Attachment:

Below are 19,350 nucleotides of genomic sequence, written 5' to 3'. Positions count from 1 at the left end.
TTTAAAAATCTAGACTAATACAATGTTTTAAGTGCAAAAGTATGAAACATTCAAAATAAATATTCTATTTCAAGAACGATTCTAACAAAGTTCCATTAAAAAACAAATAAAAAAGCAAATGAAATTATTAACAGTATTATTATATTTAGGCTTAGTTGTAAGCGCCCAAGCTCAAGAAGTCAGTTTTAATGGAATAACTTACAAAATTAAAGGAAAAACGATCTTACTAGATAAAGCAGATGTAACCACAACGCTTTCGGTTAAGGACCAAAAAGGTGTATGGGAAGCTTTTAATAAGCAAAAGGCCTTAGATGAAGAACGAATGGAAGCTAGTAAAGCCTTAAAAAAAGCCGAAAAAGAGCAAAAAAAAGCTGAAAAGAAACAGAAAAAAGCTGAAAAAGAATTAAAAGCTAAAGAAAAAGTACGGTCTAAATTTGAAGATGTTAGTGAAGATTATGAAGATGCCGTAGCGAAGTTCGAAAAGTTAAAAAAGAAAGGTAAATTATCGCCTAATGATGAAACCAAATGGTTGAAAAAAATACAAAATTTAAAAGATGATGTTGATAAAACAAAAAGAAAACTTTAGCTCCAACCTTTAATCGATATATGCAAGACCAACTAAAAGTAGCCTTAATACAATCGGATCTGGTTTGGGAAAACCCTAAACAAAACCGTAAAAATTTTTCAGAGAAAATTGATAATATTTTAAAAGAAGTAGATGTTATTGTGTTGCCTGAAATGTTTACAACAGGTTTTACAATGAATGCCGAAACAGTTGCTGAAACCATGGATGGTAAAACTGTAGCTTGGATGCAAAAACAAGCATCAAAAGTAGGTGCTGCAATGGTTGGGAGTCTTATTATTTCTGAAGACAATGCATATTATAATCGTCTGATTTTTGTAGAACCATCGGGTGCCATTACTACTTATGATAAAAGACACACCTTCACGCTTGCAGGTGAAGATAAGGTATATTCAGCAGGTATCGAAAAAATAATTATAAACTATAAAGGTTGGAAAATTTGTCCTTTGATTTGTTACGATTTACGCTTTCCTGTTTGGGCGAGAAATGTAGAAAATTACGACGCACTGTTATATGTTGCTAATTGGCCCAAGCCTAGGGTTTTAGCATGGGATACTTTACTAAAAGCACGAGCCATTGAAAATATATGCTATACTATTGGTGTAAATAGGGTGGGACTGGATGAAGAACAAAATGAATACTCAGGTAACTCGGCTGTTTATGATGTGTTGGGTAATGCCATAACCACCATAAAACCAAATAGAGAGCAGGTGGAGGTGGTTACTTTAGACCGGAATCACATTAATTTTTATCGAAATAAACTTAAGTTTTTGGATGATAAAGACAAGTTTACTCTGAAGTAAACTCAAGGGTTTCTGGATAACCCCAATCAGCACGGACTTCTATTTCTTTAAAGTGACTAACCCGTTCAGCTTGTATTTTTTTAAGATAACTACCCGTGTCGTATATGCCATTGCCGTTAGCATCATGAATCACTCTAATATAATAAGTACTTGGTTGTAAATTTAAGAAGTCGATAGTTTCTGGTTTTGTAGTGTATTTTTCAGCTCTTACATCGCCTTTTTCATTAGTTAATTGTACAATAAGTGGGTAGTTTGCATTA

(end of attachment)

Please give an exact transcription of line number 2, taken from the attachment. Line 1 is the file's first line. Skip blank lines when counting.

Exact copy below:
TTTAAAAATCTAGACTAATACAATGTTTTAAGTGCAAAAGTATGAAACATTCAAAATAAATATTCTATTTCAAGAACGATTCTAACAAAGTTCCATTAAAAAACAAATAAAAAAGCAAATGAAATTATTAACAGTATTATTATATTTAGGCTTAGTTGTAAGCGCCCAAGCTCAAGAAGTCAGTTTTAATGGAATAACTTACAAAATTAAAGGAAAAACGATCTTACTAGATAAAGCAGATGTAACCACAACGCTTTCGGTTAAGGACCAAAAAGGTGTATGGGAAGCTTTTAATAAGCAAAAGGCCTTAGATGAAGAACGAATGGAAGCTAGTAAAGCCTTAAAAAAAGCCGAAAAAGAGCAAAAAAAAGCTGAAAAGAAACAGAAAAAAGCTGAAAAAGAATTAAAAGCTAAAGAAAAAGTACGGTCTAAATTTGAAGATGTTAGTGAAGATTATGAAGATGCCGTAGCGAAGTTCGAAAAGTTAAAAAAGAAAGGTAAATTATCGCCTAATGATGAAACCAAATGGTTGAAAAAAATACAAAATTTAAAAGATGATGTTGATAAAACAAAAAGAAAACTTTAGCTCCAACCTTTAATCGATATATGCAAGACCAACTAAAAGTAGCCTTAATACAATCGGATCTGGTTTGGGAAAACCCTAAACAAAACCGTAAAAATTTTTCAGAGAAAATTGATAATATTTTAAAAGAAGTAGATGTTATTGTGTTGCCTGAAATGTTTACAACAGGTTTTACAATGAATGCCGAAACAGTTGCTGAAACCATGGATGGTAAAACTGTAGCTTGGATGCAAAAACAAGCATCAAAAGTAGGTGCTGCAATGGTTGGGAGTCTTATTATTTCTGAAGACAATGCATATTATAATCGTCTGATTTTTGTAGAACCATCGGGTGCCATTACTACTTATGATAAAAGACACACCTTCACGCTTGCAGGTGAAGATAAGGTATATTCAGCAGGTATCGAAAAAATAATTATAAACTATAAAGGTTGGAAAATTTGTCCTTTGATTTGTTACGATTTACGCTTTCCTGTTTGGGCGAGAAATGTAGAAAATTACGACGCACTGTTATATGTTGCTAATTGGCCCAAGCCTAGGGTTTTAGCATGGGATACTTTACTAAAAGCACGAGCCATTGAAAATATATGCTATACTATTGGTGTAAATAGGGTGGGACTGGATGAAGAACAAAATGAATACTCAGGTAACTCGGCTGTTTATGATGTGTTGGGTAATGCCATAACCACCATAAAACCAAATAGAGAGCAGGTGGAGGTGGTTACTTTAGACCGGAATCACATTAATTTTTATCGAAATAAACTTAAGTTTTTGGATGATAAAGACAAGTTTACTCTGAAGTAAACTCAAGGGTTTCTGGATAACCCCAATCAGCACGGACTTCTATTTCTTTAAAGTGACTAACCCGTTCAGCTTGTATTTTTTTAAGATAACTACCCGTGTCGTATATGCCATTGCCGTTAGCATCATGAATCACTCTAATATAATAAGTACTTGGTTGTAAATTTAAGAAGTCGATAGTTTCTGGTTTTGTAGTGTATTTTTCAGCTCTTACATCGCCTTTTTCATTAGTTAATTGTACAATAAGTGGGTAGTTTGCATTA